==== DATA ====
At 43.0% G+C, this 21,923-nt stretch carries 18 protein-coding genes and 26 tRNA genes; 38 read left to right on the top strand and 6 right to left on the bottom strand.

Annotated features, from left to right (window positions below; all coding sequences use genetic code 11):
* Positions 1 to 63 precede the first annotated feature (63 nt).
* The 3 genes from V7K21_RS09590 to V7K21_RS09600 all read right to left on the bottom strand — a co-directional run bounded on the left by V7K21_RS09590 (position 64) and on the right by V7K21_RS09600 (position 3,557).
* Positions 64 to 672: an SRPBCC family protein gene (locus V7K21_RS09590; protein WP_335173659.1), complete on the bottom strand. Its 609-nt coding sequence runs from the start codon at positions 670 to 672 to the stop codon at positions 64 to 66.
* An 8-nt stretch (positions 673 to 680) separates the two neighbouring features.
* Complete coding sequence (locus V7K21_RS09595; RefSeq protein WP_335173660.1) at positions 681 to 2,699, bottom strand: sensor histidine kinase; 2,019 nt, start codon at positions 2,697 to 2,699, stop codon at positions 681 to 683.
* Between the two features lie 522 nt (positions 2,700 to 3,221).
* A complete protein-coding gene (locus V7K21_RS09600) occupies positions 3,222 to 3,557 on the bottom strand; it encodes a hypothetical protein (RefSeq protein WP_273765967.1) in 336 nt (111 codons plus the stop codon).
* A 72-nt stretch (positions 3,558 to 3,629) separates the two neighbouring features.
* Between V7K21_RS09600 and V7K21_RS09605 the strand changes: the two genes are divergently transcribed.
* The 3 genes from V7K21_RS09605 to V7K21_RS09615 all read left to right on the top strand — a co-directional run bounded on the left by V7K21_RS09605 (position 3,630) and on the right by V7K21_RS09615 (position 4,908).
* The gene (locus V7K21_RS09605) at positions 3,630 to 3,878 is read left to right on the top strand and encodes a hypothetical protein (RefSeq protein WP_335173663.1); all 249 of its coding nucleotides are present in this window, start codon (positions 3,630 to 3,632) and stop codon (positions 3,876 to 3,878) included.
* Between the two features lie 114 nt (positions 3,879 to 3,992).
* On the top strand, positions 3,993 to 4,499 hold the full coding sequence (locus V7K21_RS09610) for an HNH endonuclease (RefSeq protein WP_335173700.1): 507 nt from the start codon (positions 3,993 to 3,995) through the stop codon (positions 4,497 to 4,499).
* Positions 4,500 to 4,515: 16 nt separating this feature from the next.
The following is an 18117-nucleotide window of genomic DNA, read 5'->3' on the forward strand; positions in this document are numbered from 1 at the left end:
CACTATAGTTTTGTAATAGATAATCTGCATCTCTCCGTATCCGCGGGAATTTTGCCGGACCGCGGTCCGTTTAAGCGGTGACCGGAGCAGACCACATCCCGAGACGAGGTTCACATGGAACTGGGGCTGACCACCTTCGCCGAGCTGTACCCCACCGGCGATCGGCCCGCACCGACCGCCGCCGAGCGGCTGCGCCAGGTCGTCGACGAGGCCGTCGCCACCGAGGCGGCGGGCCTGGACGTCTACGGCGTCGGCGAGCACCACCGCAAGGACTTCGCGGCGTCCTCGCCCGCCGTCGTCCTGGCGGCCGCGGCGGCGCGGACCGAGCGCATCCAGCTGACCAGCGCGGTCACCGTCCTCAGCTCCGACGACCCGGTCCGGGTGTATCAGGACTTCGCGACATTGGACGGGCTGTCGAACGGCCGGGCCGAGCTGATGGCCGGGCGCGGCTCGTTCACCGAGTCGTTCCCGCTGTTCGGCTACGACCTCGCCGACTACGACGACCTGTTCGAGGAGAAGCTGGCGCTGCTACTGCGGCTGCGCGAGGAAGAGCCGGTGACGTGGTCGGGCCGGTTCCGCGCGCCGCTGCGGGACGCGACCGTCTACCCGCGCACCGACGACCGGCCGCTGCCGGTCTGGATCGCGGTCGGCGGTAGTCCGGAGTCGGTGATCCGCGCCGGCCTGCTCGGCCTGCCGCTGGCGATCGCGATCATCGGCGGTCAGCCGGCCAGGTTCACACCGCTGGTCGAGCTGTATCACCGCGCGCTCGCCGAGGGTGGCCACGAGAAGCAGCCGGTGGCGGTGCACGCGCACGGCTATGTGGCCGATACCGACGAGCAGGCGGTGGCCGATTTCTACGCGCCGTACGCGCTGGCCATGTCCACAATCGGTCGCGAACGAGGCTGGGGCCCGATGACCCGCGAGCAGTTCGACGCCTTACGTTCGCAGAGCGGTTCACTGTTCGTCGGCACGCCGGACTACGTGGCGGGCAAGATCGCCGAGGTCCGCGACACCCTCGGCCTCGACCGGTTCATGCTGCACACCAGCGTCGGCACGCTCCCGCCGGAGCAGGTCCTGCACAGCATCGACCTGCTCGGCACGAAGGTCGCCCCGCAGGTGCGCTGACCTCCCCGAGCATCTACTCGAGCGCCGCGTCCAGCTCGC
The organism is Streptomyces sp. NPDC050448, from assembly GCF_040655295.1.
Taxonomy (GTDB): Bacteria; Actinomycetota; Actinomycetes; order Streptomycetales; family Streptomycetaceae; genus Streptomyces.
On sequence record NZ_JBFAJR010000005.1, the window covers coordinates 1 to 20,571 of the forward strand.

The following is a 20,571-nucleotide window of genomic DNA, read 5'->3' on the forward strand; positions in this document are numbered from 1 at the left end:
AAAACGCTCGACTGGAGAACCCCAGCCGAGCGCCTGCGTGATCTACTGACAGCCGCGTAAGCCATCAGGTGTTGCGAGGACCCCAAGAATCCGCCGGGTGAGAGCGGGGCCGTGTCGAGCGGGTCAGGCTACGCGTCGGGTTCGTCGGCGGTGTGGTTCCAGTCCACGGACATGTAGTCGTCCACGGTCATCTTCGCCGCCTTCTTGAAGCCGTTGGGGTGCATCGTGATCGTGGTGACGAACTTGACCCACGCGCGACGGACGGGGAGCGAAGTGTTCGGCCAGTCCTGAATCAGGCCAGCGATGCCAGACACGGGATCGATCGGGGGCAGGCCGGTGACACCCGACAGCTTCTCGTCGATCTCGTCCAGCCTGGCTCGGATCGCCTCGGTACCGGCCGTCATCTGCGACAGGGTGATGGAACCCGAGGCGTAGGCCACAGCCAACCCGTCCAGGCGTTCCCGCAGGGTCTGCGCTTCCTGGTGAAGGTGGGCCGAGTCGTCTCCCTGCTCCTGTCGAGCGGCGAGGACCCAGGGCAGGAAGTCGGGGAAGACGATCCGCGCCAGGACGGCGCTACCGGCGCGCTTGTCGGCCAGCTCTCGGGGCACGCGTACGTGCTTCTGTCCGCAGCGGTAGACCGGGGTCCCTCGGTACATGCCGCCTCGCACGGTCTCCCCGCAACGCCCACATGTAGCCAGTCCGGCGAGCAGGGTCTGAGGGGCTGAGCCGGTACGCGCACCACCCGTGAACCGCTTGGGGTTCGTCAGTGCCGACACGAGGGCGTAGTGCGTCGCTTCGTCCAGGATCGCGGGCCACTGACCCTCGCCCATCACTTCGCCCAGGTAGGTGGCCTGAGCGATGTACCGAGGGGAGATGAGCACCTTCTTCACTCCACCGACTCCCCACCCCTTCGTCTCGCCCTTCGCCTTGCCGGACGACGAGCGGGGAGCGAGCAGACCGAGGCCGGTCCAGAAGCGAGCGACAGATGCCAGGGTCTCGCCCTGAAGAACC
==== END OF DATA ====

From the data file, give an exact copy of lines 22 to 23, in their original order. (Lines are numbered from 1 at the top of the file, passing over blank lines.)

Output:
The following is a 20,571-nucleotide window of genomic DNA, read 5'->3' on the forward strand; positions in this document are numbered from 1 at the left end:
AAAACGCTCGACTGGAGAACCCCAGCCGAGCGCCTGCGTGATCTACTGACAGCCGCGTAAGCCATCAGGTGTTGCGAGGACCCCAAGAATCCGCCGGGTGAGAGCGGGGCCGTGTCGAGCGGGTCAGGCTACGCGTCGGGTTCGTCGGCGGTGTGGTTCCAGTCCACGGACATGTAGTCGTCCACGGTCATCTTCGCCGCCTTCTTGAAGCCGTTGGGGTGCATCGTGATCGTGGTGACGAACTTGACCCACGCGCGACGGACGGGGAGCGAAGTGTTCGGCCAGTCCTGAATCAGGCCAGCGATGCCAGACACGGGATCGATCGGGGGCAGGCCGGTGACACCCGACAGCTTCTCGTCGATCTCGTCCAGCCTGGCTCGGATCGCCTCGGTACCGGCCGTCATCTGCGACAGGGTGATGGAACCCGAGGCGTAGGCCACAGCCAACCCGTCCAGGCGTTCCCGCAGGGTCTGCGCTTCCTGGTGAAGGTGGGCCGAGTCGTCTCCCTGCTCCTGTCGAGCGGCGAGGACCCAGGGCAGGAAGTCGGGGAAGACGATCCGCGCCAGGACGGCGCTACCGGCGCGCTTGTCGGCCAGCTCTCGGGGCACGCGTACGTGCTTCTGTCCGCAGCGGTAGACCGGGGTCCCTCGGTACATGCCGCCTCGCACGGTCTCCCCGCAACGCCCACATGTAGCCAGTCCGGCGAGCAGGGTCTGAGGGGCTGAGCCGGTACGCGCACCACCCGTGAACCGCTTGGGGTTCGTCAGTGCCGACACGAGGGCGTAGTGCGTCGCTTCGTCCAGGATCGCGGGCCACTGACCCTCGCCCATCACTTCGCCCAGGTAGGTGGCCTGAGCGATGTACCGAGGGGAGATGAGCACCTTCTTCACTCCACCGACTCCCCACCCCTTCGTCTCGCCCTTCGCCTTGCCGGACGACGAGCGGGGAGCGAGCAGACCGAGGCCGGTCCAGAAGCGAGCGACAGATGCCAGGGTCTCGCCCTGAAGAACC